“I worked at a yarn shop back in the early ’80s and a customer brought in a pamphlet (it was only 4 pages) that gave instructions for a simple pullover at multiple sizes. The instructions were laid out in a chart form because there were so many sizes that it would be difficult to remember which one to follow. Later, when I was working for Interweave Knits magazine, I remembered that pamphlet and thought that it would be cool to add multiple gauges as well. The Grand Plan Mitten chart was published in the magazine in the early 90s and, as they say, the rest is history.”
– Do you have a knitting philosophy? If so, how does it guide your design process?
“Most beginning knitters are told to start with inexpensive yarn and a very simple pattern. I think it’s much more important that beginning knitters choose yarn they love and a project they really want. That will keep them motivated to finish.”
– Do you have a favorite kind of project to work on?
“That’s a difficult question. I’ve knitted all sorts of projects and have enjoyed them all. You might say that the project I’m currently working on is my favorite. That said, I typically gravitate to textured patterns over color-work patterns. ”
Don’t miss out on this chance to meet a true knitting rockstar! Sign up today for one of Ann’s amazing classes:
Friday, November 6th from 2pm-5pm
Shadow knitting is an ingenious knitting method which creates patterns that appear as simple stripes at some angles and as distinct motifs when viewed at other angles. Cool, right? Also called Japanese fine knitting and optical knitting, shadow knitting is the term introduced by Vivian Høxbro to describe this clever technique. Purl ridges define a pattern on a two-color striped stockinette-stitch background. The right-side ridges cast a “shadow” pattern that comes and goes depending on the angle at which it is viewed. When seen straight on, the fabric resembles simple two-row stripes. When observed at an angle, the garter ridges predominate and a different pattern is visible. Learn this ingenious technique with Ann’s guidance and unlock the possibilities!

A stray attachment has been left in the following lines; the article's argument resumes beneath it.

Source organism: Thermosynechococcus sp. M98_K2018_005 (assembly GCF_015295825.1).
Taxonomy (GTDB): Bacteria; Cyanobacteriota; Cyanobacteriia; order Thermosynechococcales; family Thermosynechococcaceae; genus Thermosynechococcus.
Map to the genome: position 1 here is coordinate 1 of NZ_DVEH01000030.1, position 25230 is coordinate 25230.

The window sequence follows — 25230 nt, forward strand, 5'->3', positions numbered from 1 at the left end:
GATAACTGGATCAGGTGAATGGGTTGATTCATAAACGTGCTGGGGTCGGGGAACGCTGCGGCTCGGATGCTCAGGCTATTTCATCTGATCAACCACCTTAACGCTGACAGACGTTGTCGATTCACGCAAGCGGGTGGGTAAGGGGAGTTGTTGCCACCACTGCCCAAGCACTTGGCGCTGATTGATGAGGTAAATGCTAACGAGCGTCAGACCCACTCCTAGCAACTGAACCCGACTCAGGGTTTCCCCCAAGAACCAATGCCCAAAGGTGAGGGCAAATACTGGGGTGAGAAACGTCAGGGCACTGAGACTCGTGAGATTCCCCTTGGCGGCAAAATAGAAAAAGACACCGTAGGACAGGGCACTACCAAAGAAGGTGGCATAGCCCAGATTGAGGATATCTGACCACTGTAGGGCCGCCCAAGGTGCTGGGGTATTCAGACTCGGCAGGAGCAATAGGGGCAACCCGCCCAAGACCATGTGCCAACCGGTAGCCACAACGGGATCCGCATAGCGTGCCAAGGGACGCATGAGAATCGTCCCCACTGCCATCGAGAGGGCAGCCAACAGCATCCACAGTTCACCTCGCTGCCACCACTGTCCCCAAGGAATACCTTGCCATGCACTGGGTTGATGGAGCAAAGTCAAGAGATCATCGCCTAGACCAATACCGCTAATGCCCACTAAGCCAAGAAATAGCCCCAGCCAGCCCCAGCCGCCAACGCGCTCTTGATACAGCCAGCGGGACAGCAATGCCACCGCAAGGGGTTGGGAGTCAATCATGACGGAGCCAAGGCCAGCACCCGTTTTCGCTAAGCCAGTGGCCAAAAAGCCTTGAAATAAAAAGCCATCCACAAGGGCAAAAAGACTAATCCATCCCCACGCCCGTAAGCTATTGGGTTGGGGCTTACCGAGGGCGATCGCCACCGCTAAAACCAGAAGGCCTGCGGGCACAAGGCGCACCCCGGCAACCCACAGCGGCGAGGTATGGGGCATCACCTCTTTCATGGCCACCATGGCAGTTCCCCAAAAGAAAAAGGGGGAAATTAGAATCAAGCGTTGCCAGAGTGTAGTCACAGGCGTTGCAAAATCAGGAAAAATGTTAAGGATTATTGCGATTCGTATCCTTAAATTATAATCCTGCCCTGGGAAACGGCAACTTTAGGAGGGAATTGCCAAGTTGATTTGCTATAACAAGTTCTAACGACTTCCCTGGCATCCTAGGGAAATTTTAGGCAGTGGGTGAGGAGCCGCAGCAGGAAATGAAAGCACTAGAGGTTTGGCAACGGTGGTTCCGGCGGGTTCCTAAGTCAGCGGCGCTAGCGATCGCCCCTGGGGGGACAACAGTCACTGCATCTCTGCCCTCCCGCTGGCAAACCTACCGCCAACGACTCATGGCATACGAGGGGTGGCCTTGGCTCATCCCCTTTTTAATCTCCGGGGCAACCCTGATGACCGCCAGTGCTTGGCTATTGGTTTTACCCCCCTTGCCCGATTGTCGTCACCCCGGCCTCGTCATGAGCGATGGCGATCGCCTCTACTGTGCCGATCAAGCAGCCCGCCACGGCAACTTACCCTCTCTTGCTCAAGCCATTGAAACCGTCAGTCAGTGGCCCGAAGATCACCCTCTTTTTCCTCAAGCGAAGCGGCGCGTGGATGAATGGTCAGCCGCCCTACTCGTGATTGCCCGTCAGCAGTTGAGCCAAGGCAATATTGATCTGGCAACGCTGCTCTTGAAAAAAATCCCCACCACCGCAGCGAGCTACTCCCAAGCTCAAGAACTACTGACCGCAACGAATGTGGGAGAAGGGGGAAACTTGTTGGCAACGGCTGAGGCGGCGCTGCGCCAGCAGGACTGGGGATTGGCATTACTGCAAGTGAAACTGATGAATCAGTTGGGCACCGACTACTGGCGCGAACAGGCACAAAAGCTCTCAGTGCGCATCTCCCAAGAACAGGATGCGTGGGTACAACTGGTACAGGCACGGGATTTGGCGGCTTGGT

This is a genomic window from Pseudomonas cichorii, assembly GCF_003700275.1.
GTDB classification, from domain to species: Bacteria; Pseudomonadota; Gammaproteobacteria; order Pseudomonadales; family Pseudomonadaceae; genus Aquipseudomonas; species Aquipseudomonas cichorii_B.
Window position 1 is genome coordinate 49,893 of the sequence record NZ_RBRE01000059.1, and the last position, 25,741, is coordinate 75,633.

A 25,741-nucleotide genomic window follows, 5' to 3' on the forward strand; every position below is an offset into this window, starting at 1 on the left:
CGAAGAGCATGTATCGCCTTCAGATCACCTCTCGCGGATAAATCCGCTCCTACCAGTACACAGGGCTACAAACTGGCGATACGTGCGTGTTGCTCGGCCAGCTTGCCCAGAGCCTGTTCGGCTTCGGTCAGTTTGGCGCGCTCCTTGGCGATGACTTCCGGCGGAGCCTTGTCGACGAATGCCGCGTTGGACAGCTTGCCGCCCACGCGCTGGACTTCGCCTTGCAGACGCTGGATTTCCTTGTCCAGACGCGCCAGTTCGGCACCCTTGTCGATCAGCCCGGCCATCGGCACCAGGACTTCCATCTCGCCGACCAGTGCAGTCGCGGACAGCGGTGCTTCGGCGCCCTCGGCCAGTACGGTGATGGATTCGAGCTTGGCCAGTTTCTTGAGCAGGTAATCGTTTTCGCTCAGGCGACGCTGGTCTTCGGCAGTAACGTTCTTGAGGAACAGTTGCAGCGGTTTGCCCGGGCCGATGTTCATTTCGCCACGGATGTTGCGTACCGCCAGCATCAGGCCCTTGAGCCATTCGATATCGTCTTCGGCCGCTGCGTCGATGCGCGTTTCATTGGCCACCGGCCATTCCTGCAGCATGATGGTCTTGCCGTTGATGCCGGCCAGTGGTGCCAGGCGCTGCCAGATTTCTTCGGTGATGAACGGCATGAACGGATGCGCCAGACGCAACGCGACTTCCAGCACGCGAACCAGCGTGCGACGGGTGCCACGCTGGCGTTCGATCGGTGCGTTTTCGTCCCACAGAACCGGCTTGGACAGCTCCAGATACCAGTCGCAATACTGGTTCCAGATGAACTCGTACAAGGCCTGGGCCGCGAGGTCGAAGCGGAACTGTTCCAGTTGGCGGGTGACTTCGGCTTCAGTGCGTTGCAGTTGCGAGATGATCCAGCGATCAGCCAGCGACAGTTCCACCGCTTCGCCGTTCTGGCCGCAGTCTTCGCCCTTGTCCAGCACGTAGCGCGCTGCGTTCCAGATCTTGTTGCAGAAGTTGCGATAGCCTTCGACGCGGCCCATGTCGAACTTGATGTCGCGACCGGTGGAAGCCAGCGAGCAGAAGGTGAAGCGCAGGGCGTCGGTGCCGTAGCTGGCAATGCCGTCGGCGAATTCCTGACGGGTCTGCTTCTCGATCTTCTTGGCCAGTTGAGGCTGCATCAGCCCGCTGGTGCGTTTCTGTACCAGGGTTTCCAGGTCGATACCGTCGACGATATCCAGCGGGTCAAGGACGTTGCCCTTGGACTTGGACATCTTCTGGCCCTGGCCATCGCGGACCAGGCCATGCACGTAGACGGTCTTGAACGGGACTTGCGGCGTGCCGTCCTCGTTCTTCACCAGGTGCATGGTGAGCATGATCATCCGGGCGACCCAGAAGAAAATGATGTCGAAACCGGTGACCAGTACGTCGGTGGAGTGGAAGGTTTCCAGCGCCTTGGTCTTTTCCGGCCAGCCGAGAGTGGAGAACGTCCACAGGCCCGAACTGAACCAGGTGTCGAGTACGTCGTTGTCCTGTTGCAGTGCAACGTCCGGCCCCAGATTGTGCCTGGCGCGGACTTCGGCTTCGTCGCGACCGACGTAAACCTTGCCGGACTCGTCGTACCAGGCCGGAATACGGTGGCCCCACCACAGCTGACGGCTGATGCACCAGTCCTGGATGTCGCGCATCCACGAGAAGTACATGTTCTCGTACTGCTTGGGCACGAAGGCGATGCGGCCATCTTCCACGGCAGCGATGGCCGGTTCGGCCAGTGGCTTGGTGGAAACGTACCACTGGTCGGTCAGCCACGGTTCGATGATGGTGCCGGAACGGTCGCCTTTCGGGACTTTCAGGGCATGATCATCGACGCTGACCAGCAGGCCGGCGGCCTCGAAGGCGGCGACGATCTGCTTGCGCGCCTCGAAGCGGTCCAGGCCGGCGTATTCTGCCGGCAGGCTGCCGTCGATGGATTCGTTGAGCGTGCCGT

Friday, November 6 from 6pm-9pm
Every knitter should understand the basics of knitwear design, even if you never intend to write a pattern. Why? Knitwear designers use gauge and body measurements to create the perfect fit in a sweater, hat, or other knitted piece.
In this workshop, you’ll learn the magical formulas that will allow you design your own garments AND adjust existing ones with ease! No more puzzling over how to increase or decrease evenly in a single row or gradually over many rows—you’ll have the answers in moments! You’ll also learn valuable tips and trick that simplify the knitting and finishing process.
For more information about these and all of our fabulous classes, or to enroll, visit us online, give us a call (503 922 1150), or drop in and see us!